5. The objections taken by the petitioner are set out in the petition, Mr. Modak appearing for the applicant has, however, confined himself to some of them which may be summarised as follows :
(1) it is obligatory upon the respondent to make separate applications and/or to refer disputes for October and November 1951 delivery separately for arbitration, as each month's delivery for all intents and purposes is a separate contract between the parties. Here however a combined application for arbitration of separate disputes arising out of separate contracts was made which was not permitted under the Rules. (When I say Rules I mean the Rules of the Bengal Chamber of Commerce and Industry and I will not repeat the phrase).
(2) There should be separate references for separate contracts but that was not done in this case.
(3) If the disputes relate to two separate contracts under the Rules there must be two separate references and two Courts should be constituted and consequently there must be two separate awards but that was not done in this case although the disputes referred to two separate contracts.
(4) The Rules do not provide more than one award in one reference except an interim award as provided in Section 27 of the Arbitration Act and Rule XXVI. Therefore there cannot be more than one award in one reference unless it is otherwise agreed between the parties; but no such agreement exists between the parties in this case and therefore the making of two awards in one reference is bad.
6. Lastly it is contended that the Arbitrators exceeded, their jurisdiction because they did not comply with the rules or procedure which the parties agreed to between them. Under Rule 1(5) the procedure agreed upon was that there should be separate references relating to separate contracts but that was not done in this case and this deviation amounted to a legal misconduct.
7. As regards the first objection Mr. Modak in his argument submitted that even if a combined application for arbitration of two separate disputes arising out of two separate contracts is permissible under the Rules, there must be two separate references for the two separatecontracts and two courts must be constituted to adjudicate upon the disputes and consequently there would be two separate awards but that was not done in this case.
8. As regards the second, third and fourth objections mentioned above Mr. Modak relied on two unreported decisions of S. D. Das Gupta, J., in (1) Award Case No. 253 of 1953, Askaran Kissenlal v. Kanyalal Dugar, dated 18 August 1953; and (2) Award Case No. 115 of 1955, Meghraj Sampatlal v. Khanna and Sons, dated 4 January 1956, in support of his contention that where two separate disputes relate to different arbitration agreements between the same parties in any event there will have to be two separate courts for in such a case each dispute has to be treated as a separate reference.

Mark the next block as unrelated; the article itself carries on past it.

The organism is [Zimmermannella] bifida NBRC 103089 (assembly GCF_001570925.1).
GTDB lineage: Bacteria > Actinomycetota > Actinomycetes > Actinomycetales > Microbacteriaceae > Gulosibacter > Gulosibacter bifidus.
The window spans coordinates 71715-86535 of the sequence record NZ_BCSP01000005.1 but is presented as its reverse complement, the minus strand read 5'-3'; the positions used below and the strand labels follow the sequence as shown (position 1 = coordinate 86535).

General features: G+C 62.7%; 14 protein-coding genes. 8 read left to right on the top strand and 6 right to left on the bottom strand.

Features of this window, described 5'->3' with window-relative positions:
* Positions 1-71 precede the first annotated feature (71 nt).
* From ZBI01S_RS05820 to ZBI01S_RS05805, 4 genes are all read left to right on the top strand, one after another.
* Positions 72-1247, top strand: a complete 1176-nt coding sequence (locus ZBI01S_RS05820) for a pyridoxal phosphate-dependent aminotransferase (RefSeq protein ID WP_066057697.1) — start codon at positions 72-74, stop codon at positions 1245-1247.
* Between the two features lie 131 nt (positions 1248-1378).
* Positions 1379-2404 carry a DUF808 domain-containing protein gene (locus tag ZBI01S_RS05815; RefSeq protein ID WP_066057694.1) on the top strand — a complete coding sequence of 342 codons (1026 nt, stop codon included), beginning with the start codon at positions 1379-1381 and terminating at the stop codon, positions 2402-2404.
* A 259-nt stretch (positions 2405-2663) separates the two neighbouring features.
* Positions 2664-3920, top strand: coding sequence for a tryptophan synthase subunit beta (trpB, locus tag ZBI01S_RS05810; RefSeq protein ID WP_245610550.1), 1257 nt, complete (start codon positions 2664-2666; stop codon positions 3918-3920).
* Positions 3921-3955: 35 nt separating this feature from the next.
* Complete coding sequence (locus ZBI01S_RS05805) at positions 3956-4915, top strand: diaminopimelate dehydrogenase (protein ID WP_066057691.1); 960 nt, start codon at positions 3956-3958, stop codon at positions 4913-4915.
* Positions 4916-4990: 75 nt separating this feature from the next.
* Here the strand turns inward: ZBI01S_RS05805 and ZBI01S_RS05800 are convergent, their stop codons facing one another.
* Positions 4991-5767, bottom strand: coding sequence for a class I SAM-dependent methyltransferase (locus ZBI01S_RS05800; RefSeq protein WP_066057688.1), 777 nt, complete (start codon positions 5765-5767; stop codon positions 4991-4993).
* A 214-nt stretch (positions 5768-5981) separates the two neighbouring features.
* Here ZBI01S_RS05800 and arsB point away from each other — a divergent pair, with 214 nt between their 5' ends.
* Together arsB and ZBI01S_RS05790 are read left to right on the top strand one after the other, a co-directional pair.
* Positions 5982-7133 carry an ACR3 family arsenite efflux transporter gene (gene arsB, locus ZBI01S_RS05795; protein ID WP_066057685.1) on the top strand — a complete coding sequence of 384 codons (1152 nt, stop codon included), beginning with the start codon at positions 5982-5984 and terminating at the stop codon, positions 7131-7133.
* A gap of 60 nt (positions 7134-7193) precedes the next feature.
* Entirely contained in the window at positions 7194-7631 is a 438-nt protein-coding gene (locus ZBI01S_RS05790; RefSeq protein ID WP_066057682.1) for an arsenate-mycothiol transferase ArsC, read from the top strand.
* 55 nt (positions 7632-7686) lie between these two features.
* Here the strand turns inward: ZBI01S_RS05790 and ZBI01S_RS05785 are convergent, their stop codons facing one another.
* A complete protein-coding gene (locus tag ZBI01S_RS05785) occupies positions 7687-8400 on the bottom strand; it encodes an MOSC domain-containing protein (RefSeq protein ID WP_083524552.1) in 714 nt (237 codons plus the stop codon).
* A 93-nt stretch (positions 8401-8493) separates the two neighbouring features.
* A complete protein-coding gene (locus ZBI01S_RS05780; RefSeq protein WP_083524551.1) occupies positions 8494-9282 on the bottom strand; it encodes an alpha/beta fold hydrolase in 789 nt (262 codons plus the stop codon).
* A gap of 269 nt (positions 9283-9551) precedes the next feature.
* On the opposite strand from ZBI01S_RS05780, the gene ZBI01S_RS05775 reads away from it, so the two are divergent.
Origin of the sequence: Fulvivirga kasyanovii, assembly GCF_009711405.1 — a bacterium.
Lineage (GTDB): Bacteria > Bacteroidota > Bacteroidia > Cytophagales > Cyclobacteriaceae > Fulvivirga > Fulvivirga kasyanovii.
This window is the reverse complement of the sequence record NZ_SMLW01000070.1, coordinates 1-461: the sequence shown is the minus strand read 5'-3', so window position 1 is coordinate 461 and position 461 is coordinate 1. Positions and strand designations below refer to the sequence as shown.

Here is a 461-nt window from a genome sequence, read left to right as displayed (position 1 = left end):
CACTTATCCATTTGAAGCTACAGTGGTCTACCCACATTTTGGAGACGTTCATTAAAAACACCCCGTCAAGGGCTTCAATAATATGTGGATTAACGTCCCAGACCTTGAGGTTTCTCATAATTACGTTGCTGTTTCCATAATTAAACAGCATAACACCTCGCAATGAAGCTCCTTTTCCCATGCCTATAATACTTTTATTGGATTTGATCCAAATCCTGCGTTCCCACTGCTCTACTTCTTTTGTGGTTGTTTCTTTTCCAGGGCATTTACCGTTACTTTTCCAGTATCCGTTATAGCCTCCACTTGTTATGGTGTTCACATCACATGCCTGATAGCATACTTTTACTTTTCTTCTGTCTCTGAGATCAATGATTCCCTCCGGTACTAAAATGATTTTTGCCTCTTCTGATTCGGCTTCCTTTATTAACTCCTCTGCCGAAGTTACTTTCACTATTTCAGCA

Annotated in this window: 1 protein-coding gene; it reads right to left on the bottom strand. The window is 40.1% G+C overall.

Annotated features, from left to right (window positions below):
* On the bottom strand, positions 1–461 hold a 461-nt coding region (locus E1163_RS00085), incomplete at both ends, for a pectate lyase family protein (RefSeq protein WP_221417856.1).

9. Mr. Modak further relied on (1958) 1 All ER 494, London Export Corporation Ltd. v. Jubilee Coffee Roasting Co. as supporting his contention that where the award has been made by the Arbitrators in breach cf the agreed procedure which in this case is the procedure contained in Rule 1(5), the appellant is entitled to have it set aside, as such deviation amounts to a legal misconduct.
10. The respondent has relied on the decision of Bachawat, J., reported in 59 Cal WN 715, J. Agarwala and Sons Ltd. v. Kanoria General Dealers Ltd., the unreported appellate court decision of P. B. Chakravartti, C. J. In Appeal No. 36 of 1955, D/- 16-4-1956 (Cal) from the above decision of Bachawat, J. and the unreported Supreme Court decision in Civil Appeal No. 786-787 of 1957, D/-15-2-1961 (SC) in appeal from the above appellate Court decision of the Calcutta High Court dated 26 April 1955.
11. The first question for consideration is whether it is permissible to constitute one Court for the adjudication of two separate disputes arising under two different contracts under the Rules.
12. Bachawat, J. In 59 Cal WN 715 held that the Bengal Chamber of Commerce and Industry has jurisdiction to entertain a single application for arbitration of two distinct disputes where the disputes are referable to the Chamber under two distinct arbitration agreements between the same parties and to constitute a singleCourt for the adjudication of such dispute. In arriving at this conclusion it appears that the learned Judge relied inter alia on the judgments of Rankin, J. reported in 24 Cal WN 775: (AIR 1920 Cal 808 (2)), Bal Mukund Ruiav. Gopiram Bhotica and of P. B. Mukharji J., reported in : AIR1953Cal621 , Gulzarilal Kanoria and Co. v. Busi and Stephenson Ltd. In both these cases however there were separate references with regard to the disputes and as such separate awards were justlymade. This aspect of the matter which distinguished this case from the case before Bachawat, J. was notnoticed by or brought to the notice of the learned Judge. In appeal No. 36 of 1955 (Cal) from the order of Bachawat, J. this point was left open by Chakravartti, C. J. who made these observations :